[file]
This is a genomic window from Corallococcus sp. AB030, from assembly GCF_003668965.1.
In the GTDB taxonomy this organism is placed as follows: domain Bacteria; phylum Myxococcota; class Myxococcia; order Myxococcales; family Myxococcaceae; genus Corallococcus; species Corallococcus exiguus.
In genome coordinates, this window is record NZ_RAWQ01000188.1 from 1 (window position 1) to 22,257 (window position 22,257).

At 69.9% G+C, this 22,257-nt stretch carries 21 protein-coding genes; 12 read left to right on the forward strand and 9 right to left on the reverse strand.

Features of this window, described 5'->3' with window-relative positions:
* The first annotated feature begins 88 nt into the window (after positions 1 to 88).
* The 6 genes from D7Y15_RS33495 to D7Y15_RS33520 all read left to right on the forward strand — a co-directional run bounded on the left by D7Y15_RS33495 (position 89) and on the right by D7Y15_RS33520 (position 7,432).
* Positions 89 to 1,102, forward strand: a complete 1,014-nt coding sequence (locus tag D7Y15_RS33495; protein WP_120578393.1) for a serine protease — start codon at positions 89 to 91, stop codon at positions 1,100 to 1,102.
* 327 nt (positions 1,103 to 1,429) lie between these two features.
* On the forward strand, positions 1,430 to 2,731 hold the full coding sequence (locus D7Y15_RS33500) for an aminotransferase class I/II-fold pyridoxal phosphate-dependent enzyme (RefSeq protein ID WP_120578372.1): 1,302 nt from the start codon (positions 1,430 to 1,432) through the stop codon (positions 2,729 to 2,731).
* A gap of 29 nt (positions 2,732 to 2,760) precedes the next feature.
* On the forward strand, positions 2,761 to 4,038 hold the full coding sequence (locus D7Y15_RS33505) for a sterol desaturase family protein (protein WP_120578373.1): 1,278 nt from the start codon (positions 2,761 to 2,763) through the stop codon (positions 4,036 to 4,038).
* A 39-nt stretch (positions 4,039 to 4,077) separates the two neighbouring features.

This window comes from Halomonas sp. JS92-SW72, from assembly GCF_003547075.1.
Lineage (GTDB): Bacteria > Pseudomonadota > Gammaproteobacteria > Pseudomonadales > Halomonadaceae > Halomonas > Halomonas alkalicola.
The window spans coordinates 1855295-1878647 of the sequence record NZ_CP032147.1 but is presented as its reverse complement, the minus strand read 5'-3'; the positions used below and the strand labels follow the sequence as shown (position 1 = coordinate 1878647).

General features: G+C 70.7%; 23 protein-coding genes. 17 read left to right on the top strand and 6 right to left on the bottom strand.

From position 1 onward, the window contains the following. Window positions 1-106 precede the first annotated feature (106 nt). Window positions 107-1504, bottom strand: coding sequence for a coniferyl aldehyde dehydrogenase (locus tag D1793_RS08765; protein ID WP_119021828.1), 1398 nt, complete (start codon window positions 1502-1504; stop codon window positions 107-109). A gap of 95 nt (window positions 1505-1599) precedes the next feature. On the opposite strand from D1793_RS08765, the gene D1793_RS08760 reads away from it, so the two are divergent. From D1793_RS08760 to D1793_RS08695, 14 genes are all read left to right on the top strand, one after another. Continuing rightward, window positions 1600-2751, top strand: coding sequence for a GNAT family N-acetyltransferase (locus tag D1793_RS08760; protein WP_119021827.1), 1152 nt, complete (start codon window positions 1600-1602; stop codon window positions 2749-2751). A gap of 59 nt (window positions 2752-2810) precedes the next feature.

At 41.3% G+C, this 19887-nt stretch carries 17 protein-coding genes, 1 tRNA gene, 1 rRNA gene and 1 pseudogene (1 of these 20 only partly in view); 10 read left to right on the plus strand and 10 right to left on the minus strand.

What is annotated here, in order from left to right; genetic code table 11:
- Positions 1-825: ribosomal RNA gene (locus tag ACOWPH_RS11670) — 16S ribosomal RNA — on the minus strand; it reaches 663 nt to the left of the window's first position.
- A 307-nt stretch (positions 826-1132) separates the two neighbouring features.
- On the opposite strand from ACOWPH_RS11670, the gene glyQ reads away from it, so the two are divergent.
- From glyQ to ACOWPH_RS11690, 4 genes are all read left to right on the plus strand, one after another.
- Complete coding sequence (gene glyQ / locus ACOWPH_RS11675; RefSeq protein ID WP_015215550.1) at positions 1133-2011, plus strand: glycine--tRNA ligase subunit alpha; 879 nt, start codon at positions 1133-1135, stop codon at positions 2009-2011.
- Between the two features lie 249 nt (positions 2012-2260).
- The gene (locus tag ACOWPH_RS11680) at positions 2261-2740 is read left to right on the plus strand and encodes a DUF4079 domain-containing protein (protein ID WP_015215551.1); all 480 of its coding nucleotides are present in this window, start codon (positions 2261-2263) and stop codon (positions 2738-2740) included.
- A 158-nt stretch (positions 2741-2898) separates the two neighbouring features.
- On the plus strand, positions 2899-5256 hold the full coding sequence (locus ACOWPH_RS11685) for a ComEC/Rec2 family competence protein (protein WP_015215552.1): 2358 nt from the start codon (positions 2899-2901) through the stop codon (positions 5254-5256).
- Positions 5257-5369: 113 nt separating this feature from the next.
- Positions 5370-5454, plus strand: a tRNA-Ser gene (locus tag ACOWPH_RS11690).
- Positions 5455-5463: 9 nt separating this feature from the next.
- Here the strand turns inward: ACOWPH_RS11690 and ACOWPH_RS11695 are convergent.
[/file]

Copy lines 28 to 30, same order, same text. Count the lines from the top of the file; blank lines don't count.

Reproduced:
- A 158-nt stretch (positions 2741-2898) separates the two neighbouring features.
- On the plus strand, positions 2899-5256 hold the full coding sequence (locus ACOWPH_RS11685) for a ComEC/Rec2 family competence protein (protein WP_015215552.1): 2358 nt from the start codon (positions 2899-2901) through the stop codon (positions 5254-5256).
- Positions 5257-5369: 113 nt separating this feature from the next.